The first medieval project was to make the fathers “readily accessible” (p. 144). This might be through simple selection and abridgment into digests (florilegia, “garlands”) or by commentaries based on the patristic legacy. Commentaries took many shapes. They could be short notes (glosses) added directly to a Bible text or long, mystical meditations. From the twelfth century onward they increasingly reflected university curriculum and scholastic method. The Bible was the basis of education. As higher education expanded, so too did the production of commentary, very dramatically. “More sermons and commentaries were written in the period from 1400 to 1500 than ever before,” and most of them “sit in libraries and archives, and still await their first editions” (p. 173). Commentary production has only increased over time, arguably out of all proportion to changes in need or fashion, constantly directing attention away from preceding works. “Today, the medieval Christian commentary tradition seems not so much scorned as simply forgotten” (p. 174).

The influence of the Bible

The concluding chapters on the influence of the Bible take aim at the “popular myth” that in the Middle Ages ordinary Christians did not have access to the Bible. The author goes after this pointedly in a chapter on the vernacular Bible, or medieval translations into the languages of common speech. It is a common Protestant (and Mormon) misperception that “common” people did not read the Bible in the Middle Ages or even that biblical literacy was restricted by the church. Catholic scholars have long argued the opposite, and they are correct. “Biblical literacy was not only widespread among the laity in the later Middle Ages,5 but it was even actively encouraged by the Church. Most scholars today, Catholic and non-Catholic alike, agree with [this] point of view” (p. 178). One component of lay literacy was vernacular translation. Van Liere surveys a selection of these translations and paraphrases, highlighting two issues with respect to them that certainly were debated: “whether biblical translations in the vernacular were legitimate and, if they were, what authority these translations held” (p. 178).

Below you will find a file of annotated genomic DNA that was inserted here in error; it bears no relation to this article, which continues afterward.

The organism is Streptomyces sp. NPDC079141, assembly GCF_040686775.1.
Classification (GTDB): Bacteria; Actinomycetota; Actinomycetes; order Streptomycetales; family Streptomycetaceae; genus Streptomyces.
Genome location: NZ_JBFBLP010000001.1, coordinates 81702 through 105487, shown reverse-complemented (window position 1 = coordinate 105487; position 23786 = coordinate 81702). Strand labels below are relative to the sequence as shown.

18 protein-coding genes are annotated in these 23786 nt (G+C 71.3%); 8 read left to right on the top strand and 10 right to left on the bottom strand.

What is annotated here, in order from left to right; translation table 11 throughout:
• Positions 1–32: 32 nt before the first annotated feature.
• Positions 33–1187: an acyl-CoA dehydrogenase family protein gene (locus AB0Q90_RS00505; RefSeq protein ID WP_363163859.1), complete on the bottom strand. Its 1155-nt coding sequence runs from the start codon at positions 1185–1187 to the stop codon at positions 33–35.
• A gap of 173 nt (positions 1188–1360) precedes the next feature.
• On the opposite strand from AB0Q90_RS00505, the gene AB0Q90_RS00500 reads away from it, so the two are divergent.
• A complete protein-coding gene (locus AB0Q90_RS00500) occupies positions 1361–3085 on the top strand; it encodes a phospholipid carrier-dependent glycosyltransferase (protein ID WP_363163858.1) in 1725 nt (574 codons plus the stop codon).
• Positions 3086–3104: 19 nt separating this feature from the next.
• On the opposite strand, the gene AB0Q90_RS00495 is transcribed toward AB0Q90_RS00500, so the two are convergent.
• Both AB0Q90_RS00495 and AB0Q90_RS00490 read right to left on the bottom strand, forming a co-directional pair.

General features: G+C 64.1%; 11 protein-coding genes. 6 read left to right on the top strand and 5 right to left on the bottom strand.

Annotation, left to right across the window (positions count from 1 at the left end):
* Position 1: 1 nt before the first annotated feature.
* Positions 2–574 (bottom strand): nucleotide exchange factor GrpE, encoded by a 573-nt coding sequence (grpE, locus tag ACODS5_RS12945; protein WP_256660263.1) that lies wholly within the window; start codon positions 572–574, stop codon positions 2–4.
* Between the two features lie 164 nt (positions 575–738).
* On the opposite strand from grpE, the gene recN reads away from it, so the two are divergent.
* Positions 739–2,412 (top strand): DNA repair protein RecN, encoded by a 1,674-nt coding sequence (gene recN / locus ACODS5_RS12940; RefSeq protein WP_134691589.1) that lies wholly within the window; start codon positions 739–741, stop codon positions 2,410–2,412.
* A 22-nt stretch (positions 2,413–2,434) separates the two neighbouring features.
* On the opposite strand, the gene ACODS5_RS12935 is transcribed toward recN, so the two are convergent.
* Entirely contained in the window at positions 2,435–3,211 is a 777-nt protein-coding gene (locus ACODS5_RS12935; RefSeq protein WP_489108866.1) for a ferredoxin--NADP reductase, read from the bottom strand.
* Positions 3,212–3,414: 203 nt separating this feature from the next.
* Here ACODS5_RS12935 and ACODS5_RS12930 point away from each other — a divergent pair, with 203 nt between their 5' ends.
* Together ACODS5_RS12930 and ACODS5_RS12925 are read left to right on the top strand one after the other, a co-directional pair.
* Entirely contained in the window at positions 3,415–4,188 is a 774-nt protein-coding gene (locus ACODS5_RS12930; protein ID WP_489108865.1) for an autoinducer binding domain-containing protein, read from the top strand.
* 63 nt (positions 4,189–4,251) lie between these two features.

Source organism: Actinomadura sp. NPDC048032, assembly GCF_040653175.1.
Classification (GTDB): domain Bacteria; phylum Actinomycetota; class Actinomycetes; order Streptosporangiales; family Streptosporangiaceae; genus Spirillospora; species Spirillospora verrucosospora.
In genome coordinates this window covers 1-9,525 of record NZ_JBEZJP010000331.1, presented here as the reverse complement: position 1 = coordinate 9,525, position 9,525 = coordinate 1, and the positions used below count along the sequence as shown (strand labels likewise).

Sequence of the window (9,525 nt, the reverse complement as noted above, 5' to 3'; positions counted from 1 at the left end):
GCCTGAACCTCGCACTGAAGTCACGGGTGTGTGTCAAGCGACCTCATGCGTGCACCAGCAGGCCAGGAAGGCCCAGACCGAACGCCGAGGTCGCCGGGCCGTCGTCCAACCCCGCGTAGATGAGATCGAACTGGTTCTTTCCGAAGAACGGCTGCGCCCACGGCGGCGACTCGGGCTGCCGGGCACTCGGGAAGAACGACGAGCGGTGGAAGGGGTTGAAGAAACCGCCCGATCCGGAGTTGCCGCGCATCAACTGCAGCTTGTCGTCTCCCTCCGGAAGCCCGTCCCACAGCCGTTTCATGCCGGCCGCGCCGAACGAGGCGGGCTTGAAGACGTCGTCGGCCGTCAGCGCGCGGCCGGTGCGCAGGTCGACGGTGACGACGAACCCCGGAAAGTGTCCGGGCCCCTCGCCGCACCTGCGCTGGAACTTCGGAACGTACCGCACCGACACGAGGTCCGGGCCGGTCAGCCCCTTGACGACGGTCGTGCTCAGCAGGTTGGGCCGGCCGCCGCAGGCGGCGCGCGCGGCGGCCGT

However, the private study of bibles, Latin or vernacular, was not the primary source of general biblical literacy. “Most medieval Christians came to know the Bible not by reading, but by hearing it” (p. 208), particularly in worship and preaching. The author surveys its use in the liturgy of the Mass and the divine office, in private and collective prayers, and later in private devotional practices for which lush Books of Hours would be produced. His treatment of “The Bible Preached” is even more comprehensive, with a history of the medieval sermon that is a strong, independent primer (pp. 214–34). The volume of surviving sermons from the high Middle Ages is staggering, witnessing to the epic scale of preaching.6 The Bible was of course ever present in sermons. The prominence and clarity of its exegesis, however, was far from assured since “the medieval sermon was a florid discourse, rich in images, illustrations, symbols, and stories. It was sometimes hard to see the forest for the trees” (p. 234).

A final chapter on the Bible in medieval art and drama is titled as a question: “The Bible of the Poor?” In surveying the subject, van Liere also interrogates the popular century-old thesis of Emile Mâle that biblical art was intended to teach the Bible to those who could not read and write. Some early churchmen also made statements to this effect in defending the use of images in the church since their use reliably provoked periodic debate or even violence. Biblical art often served an explicit exegetical function that required “an intricate process of visual interpretation,” which presupposed the biblical if not exegetical literacy of its viewers (p. 245). Van Liere’s examples illustrate this clearly. The general evidence suggests that “art in the Middle Ages was rarely used intentionally as a didactic tool” or “bible of the poor,” though “it did help believers to visualize biblical content, and enrich their imagination” (p. 257).